Music faculty, composer awarded Guggenheim Fellowship
BOWLING GREEN, O.—It’s been an active year for Dr. Mikel Kuehn. The professor of composition at Bowling Green State University is currently on faculty improvement leave and completed a number of new works during his time away from campus. He’ll be able to continue to devote significant time to composing thanks to the John Simon Guggenheim Memorial Foundation. Kuehn was recently named a 2014 Guggenheim Fellow.
Designed to help nurture scholarship or
creative activity, the prestigious awards are “intended for scholars
or artists who have already demonstrated exceptional capacity for
productive scholarship or exceptional creative ability in the arts,”
according to the foundation.
Guggenheim Fellows are chosen through a rigorous and highly competitive application process that this year yielded 177 fellowships from about 3,000 applications.
Kuehn said he was overjoyed and honored to learn of his selection, but that he’s “still digesting the idea.”
According to the foundation, fellowships are grants made for a minimum of six months and a maximum of 12 months. Grants are made freely for the purpose of providing Fellows with blocks of time in which they can work with as much creative freedom as possible. No special conditions are attached, and Fellows may spend their funds in any way they deem necessary.
“It will provide me with some professional development money to allow me to focus on intensifying my work in different ways,” Kuehn said.
He plans to spend his fellowship time writing several new pieces.
“The main project that I will be involved in is composing a piano and live electronics piece for Marilyn Nonken, piano faculty at New York University. I'm also going to be putting together the first commercial CD of my music, which will be available through New Focus Recordings and the Naxos Music Library in early 2016.”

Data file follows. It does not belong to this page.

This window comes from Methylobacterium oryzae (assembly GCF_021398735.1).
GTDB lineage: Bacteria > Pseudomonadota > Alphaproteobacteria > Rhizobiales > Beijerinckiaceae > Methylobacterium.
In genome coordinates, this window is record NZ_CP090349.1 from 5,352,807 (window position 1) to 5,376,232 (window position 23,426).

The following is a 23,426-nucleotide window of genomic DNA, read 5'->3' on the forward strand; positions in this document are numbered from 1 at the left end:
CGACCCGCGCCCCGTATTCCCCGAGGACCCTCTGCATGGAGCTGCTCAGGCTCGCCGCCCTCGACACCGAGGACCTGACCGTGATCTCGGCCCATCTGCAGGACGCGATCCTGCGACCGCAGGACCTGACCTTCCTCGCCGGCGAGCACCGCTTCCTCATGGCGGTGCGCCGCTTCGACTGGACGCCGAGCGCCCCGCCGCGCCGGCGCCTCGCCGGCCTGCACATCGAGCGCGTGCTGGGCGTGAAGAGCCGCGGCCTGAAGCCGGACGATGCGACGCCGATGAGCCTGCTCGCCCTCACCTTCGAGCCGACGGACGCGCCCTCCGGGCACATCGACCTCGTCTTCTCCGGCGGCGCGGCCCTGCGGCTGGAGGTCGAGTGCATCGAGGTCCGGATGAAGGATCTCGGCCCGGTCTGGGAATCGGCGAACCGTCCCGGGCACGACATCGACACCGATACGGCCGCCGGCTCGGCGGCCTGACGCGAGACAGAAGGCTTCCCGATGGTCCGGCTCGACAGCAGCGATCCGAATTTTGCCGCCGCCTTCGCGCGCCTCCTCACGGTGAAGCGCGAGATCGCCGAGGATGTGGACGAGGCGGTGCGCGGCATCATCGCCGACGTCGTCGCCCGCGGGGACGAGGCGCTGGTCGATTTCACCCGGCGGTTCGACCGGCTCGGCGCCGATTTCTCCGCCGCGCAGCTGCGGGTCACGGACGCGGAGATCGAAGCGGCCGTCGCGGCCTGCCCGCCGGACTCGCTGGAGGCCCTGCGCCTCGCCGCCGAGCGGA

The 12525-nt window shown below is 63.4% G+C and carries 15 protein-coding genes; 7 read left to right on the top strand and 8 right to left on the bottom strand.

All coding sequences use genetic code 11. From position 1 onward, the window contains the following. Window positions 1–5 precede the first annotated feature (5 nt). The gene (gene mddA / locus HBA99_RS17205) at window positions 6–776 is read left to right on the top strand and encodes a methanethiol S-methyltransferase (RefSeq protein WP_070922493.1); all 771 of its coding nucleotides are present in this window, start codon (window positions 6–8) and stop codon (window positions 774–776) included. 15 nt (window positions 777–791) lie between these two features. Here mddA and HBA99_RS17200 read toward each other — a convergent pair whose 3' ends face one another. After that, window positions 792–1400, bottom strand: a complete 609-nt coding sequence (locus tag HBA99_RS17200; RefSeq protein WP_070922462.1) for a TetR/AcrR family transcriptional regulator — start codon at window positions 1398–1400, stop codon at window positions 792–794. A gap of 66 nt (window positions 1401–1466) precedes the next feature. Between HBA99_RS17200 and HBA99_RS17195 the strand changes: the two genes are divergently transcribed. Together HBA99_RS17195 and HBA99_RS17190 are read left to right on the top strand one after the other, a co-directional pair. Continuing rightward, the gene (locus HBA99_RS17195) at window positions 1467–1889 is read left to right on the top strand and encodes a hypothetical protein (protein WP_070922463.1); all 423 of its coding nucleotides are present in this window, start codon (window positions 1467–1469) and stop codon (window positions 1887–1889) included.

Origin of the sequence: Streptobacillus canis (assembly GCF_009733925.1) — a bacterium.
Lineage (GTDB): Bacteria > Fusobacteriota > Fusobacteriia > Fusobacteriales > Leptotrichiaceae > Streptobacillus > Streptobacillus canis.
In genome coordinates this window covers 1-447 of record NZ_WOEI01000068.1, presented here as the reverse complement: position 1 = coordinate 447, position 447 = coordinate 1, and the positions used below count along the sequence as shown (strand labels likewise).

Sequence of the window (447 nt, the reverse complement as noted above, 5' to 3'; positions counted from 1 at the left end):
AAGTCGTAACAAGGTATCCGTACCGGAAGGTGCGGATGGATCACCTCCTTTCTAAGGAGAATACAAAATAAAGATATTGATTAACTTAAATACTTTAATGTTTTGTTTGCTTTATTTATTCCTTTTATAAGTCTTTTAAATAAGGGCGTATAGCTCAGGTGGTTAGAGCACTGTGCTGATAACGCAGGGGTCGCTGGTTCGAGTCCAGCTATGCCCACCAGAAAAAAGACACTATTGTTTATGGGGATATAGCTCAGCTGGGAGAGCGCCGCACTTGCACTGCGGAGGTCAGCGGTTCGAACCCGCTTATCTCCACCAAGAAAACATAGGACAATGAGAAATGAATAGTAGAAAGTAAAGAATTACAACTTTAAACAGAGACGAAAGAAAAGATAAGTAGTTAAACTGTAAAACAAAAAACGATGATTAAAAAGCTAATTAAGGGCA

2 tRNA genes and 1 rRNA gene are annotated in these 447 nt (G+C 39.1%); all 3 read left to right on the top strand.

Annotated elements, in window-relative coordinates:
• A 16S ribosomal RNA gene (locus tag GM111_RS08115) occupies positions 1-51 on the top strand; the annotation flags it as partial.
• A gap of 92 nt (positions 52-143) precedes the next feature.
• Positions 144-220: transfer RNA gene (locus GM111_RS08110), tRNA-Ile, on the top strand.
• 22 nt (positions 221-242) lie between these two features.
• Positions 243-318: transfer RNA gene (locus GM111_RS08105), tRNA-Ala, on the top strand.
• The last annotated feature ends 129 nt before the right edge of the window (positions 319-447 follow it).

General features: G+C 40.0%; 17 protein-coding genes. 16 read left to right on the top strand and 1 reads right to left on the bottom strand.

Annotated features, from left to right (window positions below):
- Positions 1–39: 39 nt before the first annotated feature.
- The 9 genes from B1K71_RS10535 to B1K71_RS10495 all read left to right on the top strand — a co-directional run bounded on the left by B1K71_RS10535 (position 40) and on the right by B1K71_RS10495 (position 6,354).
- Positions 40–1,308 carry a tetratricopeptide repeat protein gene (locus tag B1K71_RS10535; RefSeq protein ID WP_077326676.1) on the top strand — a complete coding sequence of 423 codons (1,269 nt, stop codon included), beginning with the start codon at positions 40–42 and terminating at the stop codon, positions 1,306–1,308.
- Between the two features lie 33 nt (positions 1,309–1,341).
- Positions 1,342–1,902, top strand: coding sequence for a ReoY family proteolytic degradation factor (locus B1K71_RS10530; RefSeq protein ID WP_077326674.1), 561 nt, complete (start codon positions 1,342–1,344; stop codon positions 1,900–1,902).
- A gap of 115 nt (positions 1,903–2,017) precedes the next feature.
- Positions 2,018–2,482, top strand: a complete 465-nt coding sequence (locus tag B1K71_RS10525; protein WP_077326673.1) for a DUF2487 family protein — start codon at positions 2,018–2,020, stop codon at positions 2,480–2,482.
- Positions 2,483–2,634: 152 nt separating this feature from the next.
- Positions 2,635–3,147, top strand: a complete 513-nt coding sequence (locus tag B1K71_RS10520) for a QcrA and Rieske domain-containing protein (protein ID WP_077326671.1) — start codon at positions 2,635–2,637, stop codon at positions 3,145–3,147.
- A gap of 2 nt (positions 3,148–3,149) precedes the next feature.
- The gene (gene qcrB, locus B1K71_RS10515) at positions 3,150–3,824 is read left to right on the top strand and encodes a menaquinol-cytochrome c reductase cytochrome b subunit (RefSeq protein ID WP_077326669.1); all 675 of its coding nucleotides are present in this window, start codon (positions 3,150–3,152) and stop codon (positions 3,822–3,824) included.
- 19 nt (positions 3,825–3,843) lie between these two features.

Kuehn has added significantly to his list of compositions over the last several months. This past fall he finished a large piece for Ensemble Dal Niente called “Undercurrents.” After that, he worked on a solo piano piece called “Returning the Complement,” which was commissioned by Perspectives of New Music for pianist Winston Choi in celebration of Robert Morris’ 70th birthday. He also had two saxophone works published by Resolute Music.
Over the winter he composed “Rite of Passage” for bass clarinet and live electroacoustics, which was commissioned by clarinetist Marianne Gythfeldt. The piece will premiere in October at the Seoul International Computer Music Festival. He’s currently working on a composition for his wife, a soprano, and live electroacoustics based on Wallace Steven’s poem “13 Ways of Looking at a Blackbird.”
In addition to the Guggenheim, Kuehn was also recently recognized with a 2014 Ohio Arts Council Individual Excellence Award. Winners receive $5,000 to use toward advancing their art form and developing their skills.
Kuehn came to BGSU in 1998. In addition to his time in the classroom, he also served as director of the MidAmerican Center for Contemporary Music from 2007-10, overseeing the annual New Music Festival, the Music at the Forefront contemporary concert series, and various grant and outreach programs and special events.
Kuehn earned his doctorate in composition and master’s degree in music from the Eastman School of Music in Rochester, New York. He received his bachelor’s of music at the University of North Texas.